• Increase Text Icon
  • Decrease Text Icon
  • Email Icon
  • Print this page
You are here: Home . rules . 2002 . 1206-059
Archived File – for Reference Use.
Links and contact information may be outdated.

SUBCHAPTER J. PROHIBITED TRADE PRACTICES

28 TAC §21.1007

The Commissioner of Insurance adopts §21.1007 concerning prohibition of the use of underwriting guidelines based on a water damage claim. The section is adopted with changes to the proposed text as published in the September 20, 2002, issue of the Texas Register (27 TexReg 8893).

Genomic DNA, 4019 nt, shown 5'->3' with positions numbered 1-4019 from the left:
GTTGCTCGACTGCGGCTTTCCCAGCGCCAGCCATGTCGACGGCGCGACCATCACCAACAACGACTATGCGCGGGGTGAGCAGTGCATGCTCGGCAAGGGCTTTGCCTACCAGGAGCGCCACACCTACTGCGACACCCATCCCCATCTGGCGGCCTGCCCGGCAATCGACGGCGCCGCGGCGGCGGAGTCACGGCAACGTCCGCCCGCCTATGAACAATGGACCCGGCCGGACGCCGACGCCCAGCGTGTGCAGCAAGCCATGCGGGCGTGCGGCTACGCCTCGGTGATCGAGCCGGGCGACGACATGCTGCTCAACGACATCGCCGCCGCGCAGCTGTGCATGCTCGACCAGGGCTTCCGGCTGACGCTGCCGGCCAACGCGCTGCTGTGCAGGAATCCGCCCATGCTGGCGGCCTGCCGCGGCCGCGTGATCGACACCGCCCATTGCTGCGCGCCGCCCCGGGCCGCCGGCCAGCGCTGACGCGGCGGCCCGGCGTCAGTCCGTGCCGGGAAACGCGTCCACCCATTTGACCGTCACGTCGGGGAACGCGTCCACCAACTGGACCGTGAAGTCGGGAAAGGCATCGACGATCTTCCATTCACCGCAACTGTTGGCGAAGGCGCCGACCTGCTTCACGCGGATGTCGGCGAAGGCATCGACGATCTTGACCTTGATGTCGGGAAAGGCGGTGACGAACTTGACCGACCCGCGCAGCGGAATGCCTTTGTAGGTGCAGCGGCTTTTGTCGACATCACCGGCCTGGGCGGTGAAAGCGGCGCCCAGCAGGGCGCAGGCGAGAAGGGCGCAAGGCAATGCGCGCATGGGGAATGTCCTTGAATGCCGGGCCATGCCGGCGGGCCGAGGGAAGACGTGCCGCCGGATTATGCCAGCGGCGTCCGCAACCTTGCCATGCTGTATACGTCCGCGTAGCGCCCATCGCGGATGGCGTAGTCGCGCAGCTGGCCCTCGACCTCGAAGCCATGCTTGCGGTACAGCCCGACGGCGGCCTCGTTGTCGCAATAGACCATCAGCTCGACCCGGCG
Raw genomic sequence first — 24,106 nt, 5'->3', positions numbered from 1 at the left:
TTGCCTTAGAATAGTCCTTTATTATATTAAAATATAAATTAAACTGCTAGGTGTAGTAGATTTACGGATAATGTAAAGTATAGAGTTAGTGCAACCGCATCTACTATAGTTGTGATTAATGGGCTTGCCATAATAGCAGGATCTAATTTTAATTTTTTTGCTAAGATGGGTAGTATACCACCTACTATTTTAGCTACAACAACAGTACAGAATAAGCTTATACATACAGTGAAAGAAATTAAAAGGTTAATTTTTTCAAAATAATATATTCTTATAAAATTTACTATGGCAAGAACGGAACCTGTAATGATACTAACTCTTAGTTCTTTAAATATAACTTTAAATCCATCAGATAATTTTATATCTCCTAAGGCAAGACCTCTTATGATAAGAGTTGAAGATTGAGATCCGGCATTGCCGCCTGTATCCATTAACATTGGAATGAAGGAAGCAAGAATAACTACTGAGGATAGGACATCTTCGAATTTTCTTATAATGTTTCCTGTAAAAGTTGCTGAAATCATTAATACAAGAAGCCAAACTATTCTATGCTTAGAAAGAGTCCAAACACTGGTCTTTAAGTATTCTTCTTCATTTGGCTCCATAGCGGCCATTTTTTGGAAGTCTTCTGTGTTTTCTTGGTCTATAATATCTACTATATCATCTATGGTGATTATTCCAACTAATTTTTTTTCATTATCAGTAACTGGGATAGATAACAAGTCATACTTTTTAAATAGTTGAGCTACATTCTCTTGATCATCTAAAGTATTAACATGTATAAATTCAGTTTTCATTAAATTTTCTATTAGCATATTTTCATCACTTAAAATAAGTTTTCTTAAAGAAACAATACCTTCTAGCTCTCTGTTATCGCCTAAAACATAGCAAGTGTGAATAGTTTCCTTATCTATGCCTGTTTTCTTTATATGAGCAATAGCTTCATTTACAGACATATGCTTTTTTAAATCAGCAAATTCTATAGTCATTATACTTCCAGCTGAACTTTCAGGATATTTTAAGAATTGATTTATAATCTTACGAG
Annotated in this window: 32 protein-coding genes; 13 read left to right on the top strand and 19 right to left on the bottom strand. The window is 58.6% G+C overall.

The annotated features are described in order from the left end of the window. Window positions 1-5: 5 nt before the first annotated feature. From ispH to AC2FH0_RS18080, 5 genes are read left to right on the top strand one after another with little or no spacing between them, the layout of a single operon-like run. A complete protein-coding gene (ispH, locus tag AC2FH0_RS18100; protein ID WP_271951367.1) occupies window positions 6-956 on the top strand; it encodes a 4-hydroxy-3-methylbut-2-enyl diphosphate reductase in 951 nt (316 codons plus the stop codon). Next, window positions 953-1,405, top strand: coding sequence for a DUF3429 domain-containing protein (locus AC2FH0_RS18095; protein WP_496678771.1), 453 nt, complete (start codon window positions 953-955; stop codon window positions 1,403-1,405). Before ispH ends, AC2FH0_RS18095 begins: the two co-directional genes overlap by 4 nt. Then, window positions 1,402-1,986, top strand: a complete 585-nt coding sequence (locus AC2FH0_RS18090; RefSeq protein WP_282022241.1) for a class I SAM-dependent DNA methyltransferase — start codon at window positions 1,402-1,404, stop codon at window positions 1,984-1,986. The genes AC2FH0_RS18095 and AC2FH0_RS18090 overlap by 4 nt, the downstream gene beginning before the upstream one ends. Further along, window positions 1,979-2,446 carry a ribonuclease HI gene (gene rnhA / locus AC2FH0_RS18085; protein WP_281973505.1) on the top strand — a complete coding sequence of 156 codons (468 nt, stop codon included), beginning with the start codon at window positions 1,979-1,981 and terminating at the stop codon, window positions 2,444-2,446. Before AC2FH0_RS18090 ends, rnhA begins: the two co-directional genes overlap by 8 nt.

The adopted section addresses prohibiting the use of underwriting guidelines based solely upon a single prior claim for water damage. It is necessary to promote the availability and affordability of residential property insurance through the application of fair and reasonable underwriting principles. The prohibition of the use of an unfair underwriting guideline based solely upon a single claim for water damage will promote availability and affordability of residential property insurance by allowing the class of applicants who have one water damage claim access to the standard insurance market. Currently, a segment of the insurers that comprise the standard residential property insurance market are declining to write residential property insurance based solely on the existence of a single prior water damage claim. Therefore, adoption of this rule will prohibit this unfair practice and allow this currently excluded group of consumers access to the standard insurance market. The department proposed §21.1007 when it became aware that certain insurance companies were rating and declining to write residential property insurance policies based on the existence of a prior water damage claim. The department questioned the need for insurers to use such a stringent guideline when water damage exposure to insurers has been significantly reduced through the offering of newly adopted policies that limit or reduce coverage for water, and the department had not been presented with data justifying the assumptions that a previous water damage claim resulted in improper repair of the damaged property or was predictive of claims in the future. The department felt that an insurer´s decision to decline to write a policy based on a previous claim for water damage rather than ascertaining the condition of the property through an inspection was unfair and should be prohibited. Declining to write residential property insurance based solely on a single previous claim for water damage is unfair to consumers because it unfairly denies the right to obtain residential property insurance to a broad class of homes and consumers. The department previously prohibited underwriting guidelines based on the age and value of homes because of the unfair nature of guidelines that broadly deny coverage to a class of homes instead of underwriting each home based on the actual condition of the property, so pursuant to the department´s statutory authority over trade practices, the department sought to prohibit the use of underwriting guidelines or rating based on a water damage claim. As a result of the department´s proposal to prohibit the use of a prior water damage claim as an underwriting guideline unless the insurer had inspected the property, data has now been presented to the department showing a relationship between the filing of prior water damage claims by an insured and the likelihood of claims in the future. However, the department contends that the use of an underwriting guideline based solely on the existence of a single prior water damage claim is unfair and constitutes an unfair trade practice. First, declining to write residential property insurance based solely upon a single claim for water damage is unfair to consumers who may be offered policies that have greatly reduced water damage coverage from that contained in the HO-B and HO-C (or in some cases limited or no water damage coverage if the policy is an HO-A). These policies with the reduced water damage coverage no longer expose insurers to the broad water damage coverage that they were previously required to offer under the promulgated policies. Since the insurers´ water damage exposure may be significantly reduced, it is unfair for insurers to continue to use a water damage claim underwriting guideline to limit access to the standard market when they have little or no water damage exposure. Second, declining to write residential property insurance based solely on a single prior claim for water damage, regardless of the type of policy being offer ed, is unfair to consumers because, instead of underwriting each home based on the actual condition of the property, this practice denies coverage to a broad class of homes and applicants. While one water damage claim may be an indication to an insurer that further underwriting investigation is needed, the use of this factor by itself to decline to write a risk is unfair to consumers because many good risks may be excluded by use of such an overly broad underwriting guideline without considering other underwriting factors. The department has also received many comments which have been helpful in assessing the use of underwriting guidelines based on a water claim. Accordingly, the department has determined that the comments and additional data justify certain changes to the text of the rule to achieve the balance of an insurer´s need to underwrite and rate adequately to reduce future exposure to water damage losses with a consumer´s need for available and affordable homeowners´ insurance. The department has revised subsection (a) of the rule by stating that the use of an unfair underwriting guideline based solely upon a single prior claim for water damage either by the consumer or on the property sought to be insured in making a decision regarding the writing of residential property insurance is prohibited and by clarifying that the purpose of the rule is to prohibit the use of an unfair underwriting guideline rather than to address unfair competition and unfair discrimination. The clause regarding inspection in subsection (a) has been deleted. The department has revised the definition of "residential property insurance" in subsection (b) to clarify the types of policies that are considered residential property insurance. The department has also revised subsection (c) to prohibit use of an underwriting guideline based solely upon a single prior claim for water damage either by the consumer or on the property sought to be insured in making a decision regarding the writing of residential property insurance. The department has correspondingly deleted the text of subsection (d) and has substituted conforming language so as not to preclude the surcharge and renewal provisions of Insurance Code Article 21.49-2B, Sec. 7. The revisions to the rule based on the comments and additional data do not introduce new subject matter or affect new persons; therefore, the department has determined that the revisions are necessary to adopt a rule that will aid in eliminating the use of an unfair underwriting guideline while promoting availability and affordability of residential property insurance.